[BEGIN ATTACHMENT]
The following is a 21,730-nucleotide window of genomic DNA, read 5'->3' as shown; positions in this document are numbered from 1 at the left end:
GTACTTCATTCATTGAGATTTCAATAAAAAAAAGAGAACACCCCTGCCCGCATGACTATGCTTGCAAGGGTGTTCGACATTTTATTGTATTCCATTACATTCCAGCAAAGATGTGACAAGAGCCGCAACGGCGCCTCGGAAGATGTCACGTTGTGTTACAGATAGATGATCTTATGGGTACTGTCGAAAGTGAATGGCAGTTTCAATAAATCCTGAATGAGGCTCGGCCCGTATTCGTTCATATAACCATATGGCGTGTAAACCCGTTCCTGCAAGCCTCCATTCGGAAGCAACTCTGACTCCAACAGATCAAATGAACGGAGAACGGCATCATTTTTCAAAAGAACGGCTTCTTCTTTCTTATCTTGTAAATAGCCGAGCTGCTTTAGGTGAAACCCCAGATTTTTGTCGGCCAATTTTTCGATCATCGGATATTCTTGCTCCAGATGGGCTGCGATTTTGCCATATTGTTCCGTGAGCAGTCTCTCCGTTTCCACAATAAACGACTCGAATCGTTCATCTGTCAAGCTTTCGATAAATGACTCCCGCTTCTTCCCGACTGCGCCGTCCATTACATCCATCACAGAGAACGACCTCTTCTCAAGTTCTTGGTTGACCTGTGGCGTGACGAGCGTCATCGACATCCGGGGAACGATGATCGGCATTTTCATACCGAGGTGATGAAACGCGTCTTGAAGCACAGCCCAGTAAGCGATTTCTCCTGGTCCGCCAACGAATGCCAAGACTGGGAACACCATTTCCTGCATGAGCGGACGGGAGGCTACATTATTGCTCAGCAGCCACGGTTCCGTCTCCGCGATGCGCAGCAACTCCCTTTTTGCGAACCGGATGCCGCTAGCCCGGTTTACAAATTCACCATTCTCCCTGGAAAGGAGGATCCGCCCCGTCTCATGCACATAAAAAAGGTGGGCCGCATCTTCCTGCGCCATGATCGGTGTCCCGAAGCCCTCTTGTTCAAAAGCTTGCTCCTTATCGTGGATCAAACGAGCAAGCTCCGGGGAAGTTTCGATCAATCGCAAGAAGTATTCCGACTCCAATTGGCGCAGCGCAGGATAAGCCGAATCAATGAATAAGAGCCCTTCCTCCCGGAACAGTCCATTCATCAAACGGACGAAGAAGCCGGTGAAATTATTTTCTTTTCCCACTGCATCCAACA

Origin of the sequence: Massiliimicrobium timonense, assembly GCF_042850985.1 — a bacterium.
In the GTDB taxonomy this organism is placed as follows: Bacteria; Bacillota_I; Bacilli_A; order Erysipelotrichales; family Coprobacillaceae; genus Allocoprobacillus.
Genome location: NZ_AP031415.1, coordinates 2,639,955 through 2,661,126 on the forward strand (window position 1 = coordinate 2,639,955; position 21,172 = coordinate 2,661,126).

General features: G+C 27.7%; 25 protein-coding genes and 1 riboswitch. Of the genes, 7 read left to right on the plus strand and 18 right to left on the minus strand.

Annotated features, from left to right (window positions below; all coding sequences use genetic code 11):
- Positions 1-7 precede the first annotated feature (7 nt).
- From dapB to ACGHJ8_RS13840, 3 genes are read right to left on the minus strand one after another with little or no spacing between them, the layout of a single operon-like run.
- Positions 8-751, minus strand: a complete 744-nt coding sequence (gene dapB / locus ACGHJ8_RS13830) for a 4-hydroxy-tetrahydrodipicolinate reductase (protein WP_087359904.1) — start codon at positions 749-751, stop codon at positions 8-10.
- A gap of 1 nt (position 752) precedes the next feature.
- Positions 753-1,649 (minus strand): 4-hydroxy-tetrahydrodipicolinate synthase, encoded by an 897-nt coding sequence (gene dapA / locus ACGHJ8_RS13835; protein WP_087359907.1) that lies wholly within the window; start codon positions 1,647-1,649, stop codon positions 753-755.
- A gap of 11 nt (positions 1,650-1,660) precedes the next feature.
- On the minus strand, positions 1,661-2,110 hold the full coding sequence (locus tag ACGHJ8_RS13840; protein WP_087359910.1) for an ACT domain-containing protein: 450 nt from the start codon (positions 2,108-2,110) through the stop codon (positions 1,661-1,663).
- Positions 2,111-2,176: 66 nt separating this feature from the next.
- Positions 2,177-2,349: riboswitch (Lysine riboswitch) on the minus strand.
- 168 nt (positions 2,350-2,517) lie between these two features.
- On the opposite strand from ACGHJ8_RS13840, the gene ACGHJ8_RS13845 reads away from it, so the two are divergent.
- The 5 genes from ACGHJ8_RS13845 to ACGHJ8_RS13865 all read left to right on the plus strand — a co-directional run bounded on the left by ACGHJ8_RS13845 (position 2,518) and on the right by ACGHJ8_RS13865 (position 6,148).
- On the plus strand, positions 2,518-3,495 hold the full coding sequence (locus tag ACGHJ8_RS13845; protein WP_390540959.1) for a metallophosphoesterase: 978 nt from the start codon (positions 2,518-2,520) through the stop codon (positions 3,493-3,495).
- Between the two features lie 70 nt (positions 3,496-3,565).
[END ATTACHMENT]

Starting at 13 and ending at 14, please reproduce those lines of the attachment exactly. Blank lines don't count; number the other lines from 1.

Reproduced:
- A gap of 11 nt (positions 1,650-1,660) precedes the next feature.
- On the minus strand, positions 1,661-2,110 hold the full coding sequence (locus tag ACGHJ8_RS13840; protein WP_087359910.1) for an ACT domain-containing protein: 450 nt from the start codon (positions 2,108-2,110) through the stop codon (positions 1,661-1,663).